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Waste Control Specialists LLC (WCS) is seeking several amendments to its Radioactive Material License # R04100 from the Texas Commission on Environmental Quality (TCEQ).  Five of the amendments request design changes to the Compact Waste Disposal Facility (CWF) and the Federal Waste Facility (FWF) for commercial and federal low-level radiactive waste disposal. The other two amendment applications set forth new Waste Acceptance Criteria that includes rates and contract considerations and new pavement design considerations.

Just as important, TCEQ is considering revising language and definition for waste of international origin, acceptance criteria, reporting of inventory and liability coverage as well as the issued TCEQ waste water permit.

TCEQ is accepting public comments and requests for a public meeting.  These can be submitted by mail to:

the Office of the Chief Clerk
MC 105
P. O. Box 13087

or electronically at www.tceq.state.tx.us/about/comments.html by December 17th.

If you need more information about the license application or the licensing process, please call the TCEQ Office of Public Assistance at 1-800-687-4040.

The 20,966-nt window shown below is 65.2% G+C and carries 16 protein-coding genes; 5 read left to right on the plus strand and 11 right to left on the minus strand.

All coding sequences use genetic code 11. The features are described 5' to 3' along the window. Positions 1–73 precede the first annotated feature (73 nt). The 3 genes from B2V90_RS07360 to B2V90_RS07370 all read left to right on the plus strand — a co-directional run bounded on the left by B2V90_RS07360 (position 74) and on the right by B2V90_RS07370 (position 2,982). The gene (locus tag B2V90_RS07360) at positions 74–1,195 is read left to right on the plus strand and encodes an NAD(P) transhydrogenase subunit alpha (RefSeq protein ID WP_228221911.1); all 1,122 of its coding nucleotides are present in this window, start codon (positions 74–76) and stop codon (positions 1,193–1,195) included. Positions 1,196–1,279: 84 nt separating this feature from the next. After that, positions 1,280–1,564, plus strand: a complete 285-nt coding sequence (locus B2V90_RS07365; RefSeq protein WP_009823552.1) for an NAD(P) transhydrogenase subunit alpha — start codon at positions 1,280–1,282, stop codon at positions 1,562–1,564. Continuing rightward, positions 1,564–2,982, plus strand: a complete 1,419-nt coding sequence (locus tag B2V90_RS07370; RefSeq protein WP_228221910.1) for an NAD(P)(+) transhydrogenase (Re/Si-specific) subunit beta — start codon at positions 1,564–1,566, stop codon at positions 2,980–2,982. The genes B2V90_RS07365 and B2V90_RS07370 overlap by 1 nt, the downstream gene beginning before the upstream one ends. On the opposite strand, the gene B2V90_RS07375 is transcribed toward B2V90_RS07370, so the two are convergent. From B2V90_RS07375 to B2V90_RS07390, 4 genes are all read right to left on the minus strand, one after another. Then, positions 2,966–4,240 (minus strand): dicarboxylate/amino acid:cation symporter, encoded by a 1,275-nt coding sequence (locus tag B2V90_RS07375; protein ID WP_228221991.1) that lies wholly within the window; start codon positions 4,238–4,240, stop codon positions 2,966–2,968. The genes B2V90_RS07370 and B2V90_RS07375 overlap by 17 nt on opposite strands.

We will post the link to the amendment applications as soon as we are able to find them.  TCEQ recently migrated its database and the links no longer work.  Makes finding materials to base written comments on a bit more complicated.

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Gov. Rick Perry has replaced all six of the Texas commissioners who sit on the Texas Low-Level Radioactive Waste Disposal Compact Commission reappointing only two previously serving commissioner.  The TLLRWDCC commissioner terms were modified by Senate Bill 1605 as part of the 82nd Legislature giving Perry the ability to replace commissioners whose positions he didn’t like with new commissioners.

The appointees were:

  •  Eric J. Doyal of Houston, a senior associate at Capital Point Partners. He is appointed for a term to expire Sept. 1, 2013.
  • Andrews County Judge Richard H. Dolgener, Dolgener was first appointed in 2008 and is appointed for a term to expire Sept. 1, 2015.
  • Milton B. Lee II of San Antonio, a registered professional engineer and retired CEO of CPS Energy who left amid the shakeup following the municipally owned utility’s failure to disclose a dramatic price increase in the estimated cost of two new nuclear reactors to the City Council before a major bond vote.  He is appointed for a term to expire Sept. 1, 2013.
  • Linda Morris of Waco, a licensed medical health physicist and the Department Chair of the  Environmental Health & Safety Technology Department at Texas State Technical College. She is appointed for a term to expire Sept. 1, 2017.
  • John Matthew Salsman of College Station, a certified health physicist and the director of Environmental Health and Safety at Texas A&M University. He is appointed for a term to expire Sept. 1, 2017.